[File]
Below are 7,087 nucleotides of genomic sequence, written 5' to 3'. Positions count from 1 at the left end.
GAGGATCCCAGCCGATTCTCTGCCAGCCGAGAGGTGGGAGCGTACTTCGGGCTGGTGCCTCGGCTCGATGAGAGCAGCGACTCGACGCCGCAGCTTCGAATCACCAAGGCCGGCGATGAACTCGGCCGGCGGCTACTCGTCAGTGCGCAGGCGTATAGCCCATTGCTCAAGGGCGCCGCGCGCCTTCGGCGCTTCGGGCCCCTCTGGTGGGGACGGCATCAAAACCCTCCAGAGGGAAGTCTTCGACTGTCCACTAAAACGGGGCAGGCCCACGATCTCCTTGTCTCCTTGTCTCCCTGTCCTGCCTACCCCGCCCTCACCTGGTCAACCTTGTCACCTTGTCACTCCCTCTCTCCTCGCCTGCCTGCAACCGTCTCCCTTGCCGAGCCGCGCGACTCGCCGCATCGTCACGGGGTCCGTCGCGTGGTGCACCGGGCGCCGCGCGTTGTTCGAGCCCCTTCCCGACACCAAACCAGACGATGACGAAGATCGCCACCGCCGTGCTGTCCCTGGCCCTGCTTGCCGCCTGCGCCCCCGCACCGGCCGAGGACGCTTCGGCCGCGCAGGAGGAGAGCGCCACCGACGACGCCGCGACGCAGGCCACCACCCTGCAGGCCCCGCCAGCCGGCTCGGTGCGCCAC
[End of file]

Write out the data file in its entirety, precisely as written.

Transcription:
Below are 7,087 nucleotides of genomic sequence, written 5' to 3'. Positions count from 1 at the left end.
GAGGATCCCAGCCGATTCTCTGCCAGCCGAGAGGTGGGAGCGTACTTCGGGCTGGTGCCTCGGCTCGATGAGAGCAGCGACTCGACGCCGCAGCTTCGAATCACCAAGGCCGGCGATGAACTCGGCCGGCGGCTACTCGTCAGTGCGCAGGCGTATAGCCCATTGCTCAAGGGCGCCGCGCGCCTTCGGCGCTTCGGGCCCCTCTGGTGGGGACGGCATCAAAACCCTCCAGAGGGAAGTCTTCGACTGTCCACTAAAACGGGGCAGGCCCACGATCTCCTTGTCTCCTTGTCTCCCTGTCCTGCCTACCCCGCCCTCACCTGGTCAACCTTGTCACCTTGTCACTCCCTCTCTCCTCGCCTGCCTGCAACCGTCTCCCTTGCCGAGCCGCGCGACTCGCCGCATCGTCACGGGGTCCGTCGCGTGGTGCACCGGGCGCCGCGCGTTGTTCGAGCCCCTTCCCGACACCAAACCAGACGATGACGAAGATCGCCACCGCCGTGCTGTCCCTGGCCCTGCTTGCCGCCTGCGCCCCCGCACCGGCCGAGGACGCTTCGGCCGCGCAGGAGGAGAGCGCCACCGACGACGCCGCGACGCAGGCCACCACCCTGCAGGCCCCGCCAGCCGGCTCGGTGCGCCAC